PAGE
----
In Motorola Credit Corp., the judgment creditor argued that Koehler “abrogated the [separate entity] rule.”
Potential Effect of Motorola Credit Corp.
Yet, what happens now when a judgment creditor seeks to invoke Koehler to force a judgment debtor to turnover funds held in a foreign bank account? According to the Court of Appeals, a judgment creditor’s ability to compel the turnover of such funds has not been resolved by Koehler. That is no small issue. In efforts to collect judgments against foreign corporations with little contact in this country, judgment creditors typically target liquid assets such as funds held in foreign bank accounts. Now, after, Motorola Credit Corp., judgment debtors will, no doubt, make comity arguments as to why they should be not be compelled to turnover funds held in foreign bank accounts. They will also likely seek to enlist their foreign banks to join in such arguments, particularly if the judgment debtors have significant relationships with such banks.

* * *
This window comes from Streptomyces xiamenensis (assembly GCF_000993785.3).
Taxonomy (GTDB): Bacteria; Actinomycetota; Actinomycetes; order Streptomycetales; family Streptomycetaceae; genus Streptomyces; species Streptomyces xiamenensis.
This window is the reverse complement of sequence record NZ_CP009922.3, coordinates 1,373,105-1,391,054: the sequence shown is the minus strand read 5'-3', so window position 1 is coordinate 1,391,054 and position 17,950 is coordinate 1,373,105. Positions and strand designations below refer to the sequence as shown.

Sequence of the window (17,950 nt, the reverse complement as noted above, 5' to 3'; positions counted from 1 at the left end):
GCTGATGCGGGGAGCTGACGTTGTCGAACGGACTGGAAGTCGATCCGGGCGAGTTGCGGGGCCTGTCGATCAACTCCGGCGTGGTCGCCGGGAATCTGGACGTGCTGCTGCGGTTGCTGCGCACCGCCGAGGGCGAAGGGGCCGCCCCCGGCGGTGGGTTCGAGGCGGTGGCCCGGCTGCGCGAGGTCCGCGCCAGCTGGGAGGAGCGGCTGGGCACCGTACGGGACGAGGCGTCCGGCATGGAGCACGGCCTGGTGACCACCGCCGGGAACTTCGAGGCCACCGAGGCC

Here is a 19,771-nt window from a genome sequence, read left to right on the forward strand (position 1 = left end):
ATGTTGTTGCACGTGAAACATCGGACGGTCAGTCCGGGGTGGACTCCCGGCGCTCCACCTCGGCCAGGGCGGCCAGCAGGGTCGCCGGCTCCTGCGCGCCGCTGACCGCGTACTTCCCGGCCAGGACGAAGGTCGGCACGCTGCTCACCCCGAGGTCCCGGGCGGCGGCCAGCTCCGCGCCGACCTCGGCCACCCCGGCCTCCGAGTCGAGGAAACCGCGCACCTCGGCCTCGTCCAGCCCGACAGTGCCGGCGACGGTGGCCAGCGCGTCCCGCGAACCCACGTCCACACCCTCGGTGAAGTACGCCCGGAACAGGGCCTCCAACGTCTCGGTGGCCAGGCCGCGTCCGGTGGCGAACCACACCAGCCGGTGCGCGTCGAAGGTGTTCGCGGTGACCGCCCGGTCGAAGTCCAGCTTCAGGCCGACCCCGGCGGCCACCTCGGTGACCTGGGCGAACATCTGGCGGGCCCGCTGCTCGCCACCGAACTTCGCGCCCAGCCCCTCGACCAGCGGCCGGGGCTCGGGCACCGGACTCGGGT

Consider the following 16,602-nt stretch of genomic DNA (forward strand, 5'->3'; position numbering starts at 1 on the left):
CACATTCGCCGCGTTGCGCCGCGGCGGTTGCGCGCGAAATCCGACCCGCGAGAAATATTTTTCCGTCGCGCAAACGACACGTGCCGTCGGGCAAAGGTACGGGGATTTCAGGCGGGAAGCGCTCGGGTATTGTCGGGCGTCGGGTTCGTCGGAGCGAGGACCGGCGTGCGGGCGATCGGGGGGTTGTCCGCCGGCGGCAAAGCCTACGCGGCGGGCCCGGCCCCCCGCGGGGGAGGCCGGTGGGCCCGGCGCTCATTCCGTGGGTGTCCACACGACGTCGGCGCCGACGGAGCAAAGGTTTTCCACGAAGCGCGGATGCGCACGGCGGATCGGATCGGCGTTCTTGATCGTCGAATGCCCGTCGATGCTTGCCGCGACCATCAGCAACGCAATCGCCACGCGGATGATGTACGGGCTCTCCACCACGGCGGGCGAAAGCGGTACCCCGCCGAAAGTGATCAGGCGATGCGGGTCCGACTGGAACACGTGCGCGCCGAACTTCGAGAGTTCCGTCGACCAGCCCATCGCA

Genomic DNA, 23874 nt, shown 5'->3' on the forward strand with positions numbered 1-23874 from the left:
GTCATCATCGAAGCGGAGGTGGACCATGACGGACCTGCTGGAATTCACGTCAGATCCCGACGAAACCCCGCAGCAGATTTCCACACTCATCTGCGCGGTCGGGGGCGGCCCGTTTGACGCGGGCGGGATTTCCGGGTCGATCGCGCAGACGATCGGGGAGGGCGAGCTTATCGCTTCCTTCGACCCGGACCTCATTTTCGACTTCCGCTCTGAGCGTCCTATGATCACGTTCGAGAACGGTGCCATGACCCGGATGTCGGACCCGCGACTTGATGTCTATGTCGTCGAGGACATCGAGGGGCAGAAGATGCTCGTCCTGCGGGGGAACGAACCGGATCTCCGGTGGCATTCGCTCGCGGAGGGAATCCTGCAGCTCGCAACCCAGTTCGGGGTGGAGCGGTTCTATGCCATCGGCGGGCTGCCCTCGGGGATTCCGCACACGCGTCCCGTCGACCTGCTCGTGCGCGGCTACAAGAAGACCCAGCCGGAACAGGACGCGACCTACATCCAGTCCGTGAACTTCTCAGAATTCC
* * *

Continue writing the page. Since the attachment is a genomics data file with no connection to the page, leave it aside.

Given the Court’s heavy reliance on comity in Motorola Credit Corp., there will be other arguments available to foreign entities seeking to avoid turnover orders. For example, unlike in the United States, countries such as Korea forbid a party from transferring funds to satisfy a judgment until all appeals are exhausted and a “judgment of execution” has been issued. A party in violation of this law could be subject to both civil and criminal penalties.
Although the full impact of the decision remains to be seen, judgment debtors and banking institutions doing business in New York now have some clarity – and a very favorable decision – in the law of enforcement of judgments.
Daniel B. Goldman is a partner and Adam W. Braveman is an associate in the New York litigation department of Paul Hastings, LLP. This article originally appeared in print in The New York Law Journal.